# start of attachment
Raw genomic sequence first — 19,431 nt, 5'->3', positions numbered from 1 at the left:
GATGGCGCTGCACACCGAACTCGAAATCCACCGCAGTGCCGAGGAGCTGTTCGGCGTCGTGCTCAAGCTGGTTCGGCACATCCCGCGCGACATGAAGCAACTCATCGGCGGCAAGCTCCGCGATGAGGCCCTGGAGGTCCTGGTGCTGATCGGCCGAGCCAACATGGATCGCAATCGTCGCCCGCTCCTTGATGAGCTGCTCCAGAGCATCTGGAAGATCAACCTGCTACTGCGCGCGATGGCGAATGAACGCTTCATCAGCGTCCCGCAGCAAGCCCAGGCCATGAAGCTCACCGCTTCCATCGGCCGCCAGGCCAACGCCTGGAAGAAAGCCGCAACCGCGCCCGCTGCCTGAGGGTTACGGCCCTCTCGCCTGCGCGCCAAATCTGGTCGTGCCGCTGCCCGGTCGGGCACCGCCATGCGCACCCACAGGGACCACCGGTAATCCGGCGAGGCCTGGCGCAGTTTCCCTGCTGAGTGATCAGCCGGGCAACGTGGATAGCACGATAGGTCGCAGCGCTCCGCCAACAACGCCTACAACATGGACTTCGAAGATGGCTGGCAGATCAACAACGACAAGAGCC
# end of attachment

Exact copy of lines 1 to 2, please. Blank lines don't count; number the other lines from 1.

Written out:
Raw genomic sequence first — 19,431 nt, 5'->3', positions numbered from 1 at the left:
GATGGCGCTGCACACCGAACTCGAAATCCACCGCAGTGCCGAGGAGCTGTTCGGCGTCGTGCTCAAGCTGGTTCGGCACATCCCGCGCGACATGAAGCAACTCATCGGCGGCAAGCTCCGCGATGAGGCCCTGGAGGTCCTGGTGCTGATCGGCCGAGCCAACATGGATCGCAATCGTCGCCCGCTCCTTGATGAGCTGCTCCAGAGCATCTGGAAGATCAACCTGCTACTGCGCGCGATGGCGAATGAACGCTTCATCAGCGTCCCGCAGCAAGCCCAGGCCATGAAGCTCACCGCTTCCATCGGCCGCCAGGCCAACGCCTGGAAGAAAGCCGCAACCGCGCCCGCTGCCTGAGGGTTACGGCCCTCTCGCCTGCGCGCCAAATCTGGTCGTGCCGCTGCCCGGTCGGGCACCGCCATGCGCACCCACAGGGACCACCGGTAATCCGGCGAGGCCTGGCGCAGTTTCCCTGCTGAGTGATCAGCCGGGCAACGTGGATAGCACGATAGGTCGCAGCGCTCCGCCAACAACGCCTACAACATGGACTTCGAAGATGGCTGGCAGATCAACAACGACAAGAGCC